GSA Connects 2021 in Portland, Oregon

Paper No. 149-1
Presentation Time: 8:05 AM


JORDAN, Brennan, Sustainability & Environment, University of South Dakota, Vermillion, SD 57069

The best opportunities for geoheritage promotion are sites of outstanding natural beauty or clearly compelling geologic character, but opportunities to connect people with geoheritage also exist at sites of cultural heritage where geology is responsible for critical aspects of the site. A class of cultural heritage sites that exemplifies this opportunity is strategic points. General examples include high points, topographic barriers, passes, straits, and isthmuses. Several examples are highlighted.

Edinburgh Castle, Scotland, Castle Rock: volcanic plug formed by magmatism associated with Carboniferous extension, sculpted by Pleistocene glaciers to form a crag-and-tail. Occupied because of its strategic value back to the Iron Age, it is the site of many sieges, and is Scotland’s most visited tourist attraction.

Hadrian’s Wall, England, Whin sill: Carboniferous/Permian sill complex crosses much of Great Britain south of Scotland. Along much of its length, Hadrian’s Wall takes advantage of the natural barrier provided by north-facing cliffs of the sill. Roman emperor Hadrian ordered the building of the wall which marked the northern extent of Roman Britannia.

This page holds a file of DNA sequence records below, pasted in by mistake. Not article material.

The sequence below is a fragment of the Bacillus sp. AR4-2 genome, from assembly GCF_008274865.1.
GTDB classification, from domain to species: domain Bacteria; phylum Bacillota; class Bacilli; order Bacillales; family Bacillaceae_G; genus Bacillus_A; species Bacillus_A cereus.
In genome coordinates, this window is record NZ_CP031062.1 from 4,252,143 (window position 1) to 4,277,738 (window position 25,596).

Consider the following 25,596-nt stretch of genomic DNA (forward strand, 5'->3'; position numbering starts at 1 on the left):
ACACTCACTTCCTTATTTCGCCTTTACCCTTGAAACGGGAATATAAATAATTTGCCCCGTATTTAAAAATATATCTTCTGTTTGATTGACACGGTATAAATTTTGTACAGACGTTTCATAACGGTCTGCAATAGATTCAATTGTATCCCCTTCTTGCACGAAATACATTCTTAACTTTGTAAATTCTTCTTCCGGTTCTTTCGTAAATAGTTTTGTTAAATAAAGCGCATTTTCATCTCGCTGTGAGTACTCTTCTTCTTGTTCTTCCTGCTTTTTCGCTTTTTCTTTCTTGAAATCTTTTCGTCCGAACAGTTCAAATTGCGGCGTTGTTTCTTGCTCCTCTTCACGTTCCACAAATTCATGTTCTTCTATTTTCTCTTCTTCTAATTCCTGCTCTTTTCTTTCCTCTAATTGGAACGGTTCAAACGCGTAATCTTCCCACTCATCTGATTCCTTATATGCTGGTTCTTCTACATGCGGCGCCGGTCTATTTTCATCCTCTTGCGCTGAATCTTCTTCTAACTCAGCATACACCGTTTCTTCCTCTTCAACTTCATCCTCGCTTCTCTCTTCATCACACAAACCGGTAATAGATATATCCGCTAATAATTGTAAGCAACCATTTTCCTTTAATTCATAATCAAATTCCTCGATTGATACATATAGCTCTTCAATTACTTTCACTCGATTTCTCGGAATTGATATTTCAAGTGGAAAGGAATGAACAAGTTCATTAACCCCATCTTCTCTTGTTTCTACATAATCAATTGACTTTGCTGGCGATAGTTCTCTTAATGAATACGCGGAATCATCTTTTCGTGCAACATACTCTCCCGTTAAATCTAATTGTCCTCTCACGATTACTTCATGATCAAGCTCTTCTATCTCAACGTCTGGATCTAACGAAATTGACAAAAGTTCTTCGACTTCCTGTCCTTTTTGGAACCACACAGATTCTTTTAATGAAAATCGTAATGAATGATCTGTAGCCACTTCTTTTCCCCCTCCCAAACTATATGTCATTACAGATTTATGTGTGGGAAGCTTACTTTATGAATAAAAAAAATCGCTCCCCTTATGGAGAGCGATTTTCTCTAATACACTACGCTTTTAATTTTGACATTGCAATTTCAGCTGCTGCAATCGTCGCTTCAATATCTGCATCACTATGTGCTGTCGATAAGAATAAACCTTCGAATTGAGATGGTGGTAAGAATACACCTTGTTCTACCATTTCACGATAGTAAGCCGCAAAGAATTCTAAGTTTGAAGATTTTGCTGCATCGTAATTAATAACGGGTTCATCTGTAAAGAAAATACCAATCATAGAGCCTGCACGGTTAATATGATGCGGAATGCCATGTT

Corinth and Acrocorinth, Greece: the 6-km-wide isthmus below Ancient Corinth separates the Gulf of Corinth and the Saronic Gulf and connects mainland Greece to the Peloponnese. Corinth was a prominent city in antiquity due to this position. The low isthmus (graben) and the high citadel of Acrocorinth (horst) owe their existence to Neogene to Recent extension. That extension continues is manifested by the fact that the Roman harbors are now submerged.

Gettysburg Battlefield, Pennsylvania, Gettysburg sill: the Jurassic Gettysburg sill (York Haven diabase) and related dikes intruded Triassic sedimentary rocks of the Gettysburg Basin during the early stages of the opening of the Atlantic Basin. Resistant intrusive rocks underlie hills and ridges of the battlefield (e.g. Cemetery Ridge) which played a critical role in the outcome of the battle.

The geoscience community would be well served by seeking opportunities to include geoheritage interpretation at such sites. Cultural heritage site managers may be resistant in some cases, concerned with distracting from the cultural interpretation program, but positive engagement may lead to opportunities.